I could not begin to explain what inspired me to include this bit of movie in my horror movie reviews for the month aside from the inability to ignore a horror movie that not only looked nearly unwatchable, but also had Snoop Dogg, or Snoop Lion as he now refers to himself, as a narrator and character within its plot. I clicked play on this expecting it to be god-awful only to be surprised by some surprisingly good production value and interesting story concepts. Of course the acting is not great and many of the messages being propagated throughout the film are all too on the nose, to steal a phrase used buy the guys over at Battleship Pretension, you can "see the strings" all over this film, but considering that the film aims to be a B-movie and nothing more, this blatant use of metaphor and message is at the very least tolerable. If we take a film like Hood of Horror's at face value it could be much worse, say in the realm of some of the Leprechaun sequels, yet between the anime style connecting scenes, a hip soundtrack and what can only be describe as an earnest attempt to make a set of horror shorts, this is a rousingly good time as far as schlocky contemporary horror is concerned. Were it not for the absolute thrill that The Host has proven to be, I would gladly place Hood of Horror's at the top of the horror films for 2006, although with the exception of the previously mentioned films it was not a particularly stellar year for horror regardless, or films in general, unless you found yourself living in a foreign country, say Spain or Germany. I am sure as this months ends and I return to watching non-genre films, Hood of Horrors will become lost in the past, but for the moment I want to relish in its simple enjoyment. One could say that Hood of Horrors is almost Shakespearian...almost.
As noted Hood of Horrors exists as a set of short films within a larger narrative centering around the experiences of Devon (Snoop Dogg/Lion), also known as HOH, a ex-gangsta turned demon who sold his soul in order to bring back the life of his sister, whom he accidentally murdered. His life as a demon requires that he go about taking the lesser spirits of the world back to hell, of course allowing them first to die on Earth. The first story focuses on Polsie (Danielle Alonso) a young girl who is a graffiti artist with a penchant for avenging the murder of her mother at the hands of her insane father. In order to gain this she obtains dark powers from a warlock named Derelict (Danny Trejo) that allows her to use her spray can to literally x out people from living, often in very grotesque ways. yet when her love for killing becomes an obsession, Derelict takes away her power and she is visited by the zombies of those she has killed, eventually leading to her death against a church wall that she had agreed to paint, making her, as Devon suggests an example of life imitating art. The second narrative, less horror oriented focuses on a racist slumlord named Tex Junior (Anson Mount) who attempts to take a shelter created by his father for black Vietnam veterans and turn it into his own den of iniquity. After the death of a member of the group the veterans exact revenge on their Tex Junior, in yet another gory moment. The third story focuses on rapper Sod (Pooch Hall) making a deal with God to become a famous rapper, which leads to him meeting Quon (Aries Spears) and becoming famous instantaneously. However, power and fame goes to Sod's head causing him to become prideful and envious to the point of killing Quon and act that leads to him being confronted by one of God's servants who uses a television to help him realize the err of his ways, as well as calling upon an apparition of the dead Quon to cause Sod to kill his guard/henchman Jersey, played by over the hill professional wrestler Diamond Dallas Page. Eventually, in paranoia Sod takes on an entire police squad only to die in a hail of bullets, alone and abandoned by God.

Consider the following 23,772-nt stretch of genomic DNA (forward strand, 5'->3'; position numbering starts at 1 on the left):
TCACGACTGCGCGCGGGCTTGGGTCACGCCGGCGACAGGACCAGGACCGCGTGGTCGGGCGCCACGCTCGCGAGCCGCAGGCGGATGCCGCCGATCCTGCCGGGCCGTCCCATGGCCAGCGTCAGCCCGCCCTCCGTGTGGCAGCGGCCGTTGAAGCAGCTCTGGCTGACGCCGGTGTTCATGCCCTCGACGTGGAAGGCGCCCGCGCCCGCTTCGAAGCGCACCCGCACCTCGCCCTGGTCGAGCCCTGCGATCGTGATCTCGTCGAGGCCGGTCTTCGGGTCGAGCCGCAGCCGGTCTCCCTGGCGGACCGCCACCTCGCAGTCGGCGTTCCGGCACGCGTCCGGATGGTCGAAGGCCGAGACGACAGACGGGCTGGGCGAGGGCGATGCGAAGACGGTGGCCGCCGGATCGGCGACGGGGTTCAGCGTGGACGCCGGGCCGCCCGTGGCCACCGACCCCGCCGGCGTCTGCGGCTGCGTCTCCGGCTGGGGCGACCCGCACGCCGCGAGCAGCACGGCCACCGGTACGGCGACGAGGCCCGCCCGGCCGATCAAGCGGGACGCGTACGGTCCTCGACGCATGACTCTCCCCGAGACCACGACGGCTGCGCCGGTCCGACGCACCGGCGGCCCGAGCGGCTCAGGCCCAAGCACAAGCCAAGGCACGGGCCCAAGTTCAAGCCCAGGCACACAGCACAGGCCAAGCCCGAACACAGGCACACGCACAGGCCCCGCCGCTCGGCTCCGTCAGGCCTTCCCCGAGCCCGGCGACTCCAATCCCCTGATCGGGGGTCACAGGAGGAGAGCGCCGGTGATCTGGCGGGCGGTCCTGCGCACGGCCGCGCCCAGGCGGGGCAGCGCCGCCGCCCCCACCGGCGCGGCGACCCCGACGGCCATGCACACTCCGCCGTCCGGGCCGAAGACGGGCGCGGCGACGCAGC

Revenge, pride and racism all inhabit the rhetoric of the stories told within Hood of Horrors, sure they are a bit on the nose and laughable in their construction, but I find it to be reflective of many of urban black films and their attempts to rationalize urban black experiences. Whether it be in the serious and cinematic manner of Menace II Society, or in the satirical and exploitative ways of something like Black Dynamite heavy handed metaphor seems to be the route used to approach such narratives. Hood of Horrors, while certainly entrenched in notions of the gang lifestyle and rags to riches rap rhetoric, seriously condemns the acts that have become all to common in urban neighborhoods, such as those of Southern Los Angeles, the home of none other thanSnoop Dogg/Lion himself. The problem with these films is that they become a bit essentialist in how they portray black lifestyle in this particular section of the United States as being incredibly nihilistic and promote escapism over activism and change. Compare it to the self-reflective manner of something like Spike Lee's Do The Right Thing, or Julie Dash's experimental portrayal of an African-American community in Daughters of the Dust and you have a film that is less than stellar in its social critique of hood life and its problems. Of course, I would never imagine that this film set out to be the harbinger of commentary and demand for change in urban black communities, yet it attempts to say some considerably pertinent things and, as such, its methods must be critiqued.
Key Scene: The anime-style scenes are gory in a simulation manner that makes them somewhat fun to watch without being absurd or sickening.
I am in no way leaping at the opportunity to recommend this movie as a must watch film, but should you find yourself with a hour and some change of free time then by all means check out Hood of Horrors, if only for Jason Alexander's terrible British accent.